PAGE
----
You need a good shot of tequila, a night dancing to James Brown and a good therapist. Preferably in that order.
If you don’t believe me, read Susan Cain’s piece on Anthony Robbins. If you too get this eerie feeling around certain extroverted speakers, but can’t place it (is this an act or is it real?) then pick up Cain’s work on the power of introverts for a change of pace. Thank God for Susan Cain, by the way. Level-headed, articulate and not self-aggrandizing. Nowhere in her book does she tell introverts to be more “authentic” human beings. Cain simply advises introverts (I am one) to simply spend more time doing what needs be done to cultivate the gift of solitude. I can relate, as I am 10 miles up a remote dirt road in the High Sierra as I am writing this.
All this blather about being an “authentic self” bugs the living sh*t out of me, and I’m just going to need to deal with that in my own way. To be fair, Brown does indeed drop some serious truth—particularly about vulnerability, empathy and relationship dynamics, and yes I cringe the whole time I listen to it because she happens to be right about most of it. I just don’t care for how it’s a “fad” to be real. That seems inauthentic.
On the other side, Grant urges us to “start with our outer selves and to pay attention to how we present ourselves to others, and then strive to be the people we claim to be.” Grant has got himself a pretty good point here. More palatable, reasonable. In plain English—think before you speak. I learned this before my fifth birthday.
I admit that to the chagrin of more than one romantic partner, I tend to be vague, cautious, even judgmental. In other words, normal, as in not perfect. I am trying to figure out where the other person is at, instead of where I am at. That’s evidently a no-no. If it’s not entirely obvious, I do speak my mind when I feel like it’s appropriate. I admit this can be frustrating, but I just need to go at my pace, and I do.
I take issue with people whose “feelings, boundaries, and expectations” become more important than anyone else’s, and then suddenly paramount to reason itself. There is a great beauty in being discreet.
Similarly, instead of trying to galvanize all this “authenticity” from the inside out, Adam suggests we “bring the outside in.” Grant’s advice is a bit more gracious than what seems is the more attractive option these days, which is to be an entitled cry-baby. You don’t have to look very far to find people who feel “emotionally entitled” either. You can be too authentic no matter what logic Brené Brown uses—yet another major red flag.
“For those of us who practice it every day….” (Evidently this is opposed to those of us who bury our feelings, eat crow and are terrified of confrontation.) “Real authenticity requires major self-monitoring and isn’t, as Grant proposes, the lack of self-monitoring. In fact, setting boundaries is, by definition, self-monitoring—it’s thinking about what you’re sharing, why you’re sharing it, and with whom you should be sharing it.”
Okay, Brené, how many people do you know that can actually do this? We can all do it in spurts, but no one can do it all the time.
Who do you know that self-monitors and checks every subtle nuance in their emotional life? I know practicing, mendicant, reclusive Buddhist monks who have devoted their entire lives to this process, who find it difficult, so I find it hard to believe that Brown actually believes that most folks are up for the whole emotional processing party while they are holding down jobs, paying bills and wiping snot off their kid’s shirt.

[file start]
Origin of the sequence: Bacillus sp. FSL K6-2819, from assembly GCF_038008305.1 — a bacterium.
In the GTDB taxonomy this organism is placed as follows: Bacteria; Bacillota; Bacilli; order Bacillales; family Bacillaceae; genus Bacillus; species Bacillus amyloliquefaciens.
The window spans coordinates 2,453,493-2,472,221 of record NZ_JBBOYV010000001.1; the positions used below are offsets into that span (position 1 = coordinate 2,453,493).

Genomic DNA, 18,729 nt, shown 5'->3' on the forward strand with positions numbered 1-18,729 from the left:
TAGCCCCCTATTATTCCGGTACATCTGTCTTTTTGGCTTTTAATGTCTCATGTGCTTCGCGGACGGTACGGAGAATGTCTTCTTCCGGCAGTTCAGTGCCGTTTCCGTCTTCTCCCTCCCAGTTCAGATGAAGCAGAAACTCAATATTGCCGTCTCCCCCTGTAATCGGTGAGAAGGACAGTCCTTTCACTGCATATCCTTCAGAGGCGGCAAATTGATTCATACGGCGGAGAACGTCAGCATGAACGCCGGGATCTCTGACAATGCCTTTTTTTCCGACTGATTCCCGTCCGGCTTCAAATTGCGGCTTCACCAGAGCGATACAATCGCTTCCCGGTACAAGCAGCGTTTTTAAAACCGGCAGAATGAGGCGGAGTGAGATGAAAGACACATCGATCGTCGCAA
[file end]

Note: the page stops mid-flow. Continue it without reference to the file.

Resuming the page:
Most of us run in the exact opposite direction she proposes when the emotional temperature goes up. I know I have. Not all the time, but enough. That is exactly why Grant says, “Wait just a minute now,” and bingo, what a surprise! Brené Brown is offended. Grant’s voice rings true. Grant’s admonishment of Brown has its root in something simple and good.
I too believe in respect for others and try to cultivate a sort of ordinary humility around how I express myself. Call me crazy, but I’m not all up in people’s face with my feelings. I’m not perfect by a long shot, and I’m often painfully aware of it. God knows, I can be a real prick at times. Whereas, the many versions of Brené Brown running around in yoga pants and “om” shawls who are into “100 percent transparency” and “trying to be authentic,” often end up acting and sounding phony, pretentious, and entitled.
When you call them out on their sh*tty behavior, they say, “Well, I’m just being authentic to myself,” which is code for “f*ck you, I’m me and that’s too bad for you.”
Being authentic has become a great by-pass for personal responsibility just as much as it has become a moniker for “keeping it real.”
The sad truth is that sometimes people are so self-absorbed with their own pain, they can’t pull their head out of their emotions for a minute to realize there is another human being in the room. This is exactly why being authentic all the time doesn’t work. One needs to learn to self-regulate and have discretion. I don’t think Grant is confused about this, but Brown certainly is and tries to back her way out of it with an elaborate description of how to be authentic—which is really just more self-help bullsh*t.
I have a feeling we are all becoming a little sick with all of this emotional intelligence, narcissistic propaganda. If you want to get real, just be yourself, and don’t worry about being yourself. I hardly think there is a book to read, or a secret society formula, or a person who is going to get you there.
I can’t help but think of Zen master Dogen’s famous words:
“Drop, dropping it.”
Here’s a bit of what Van the man has to say:
Every second, every minute
It keeps changing to something different
Enlightenment, don’t know what it is
Enlightenment, don’t know what it is
It says it’s non attachment.
Non attachment, non attachment.
I’m in the here and now, and I’m meditating
And still I’m suffering but that’s my problem
Enlightenment, don’t know what it is…
Author: Louis D. Lo Praeste
Image: Fernando Brasil/Unsplash
Editors: Catherine Monkman; Emily Bartran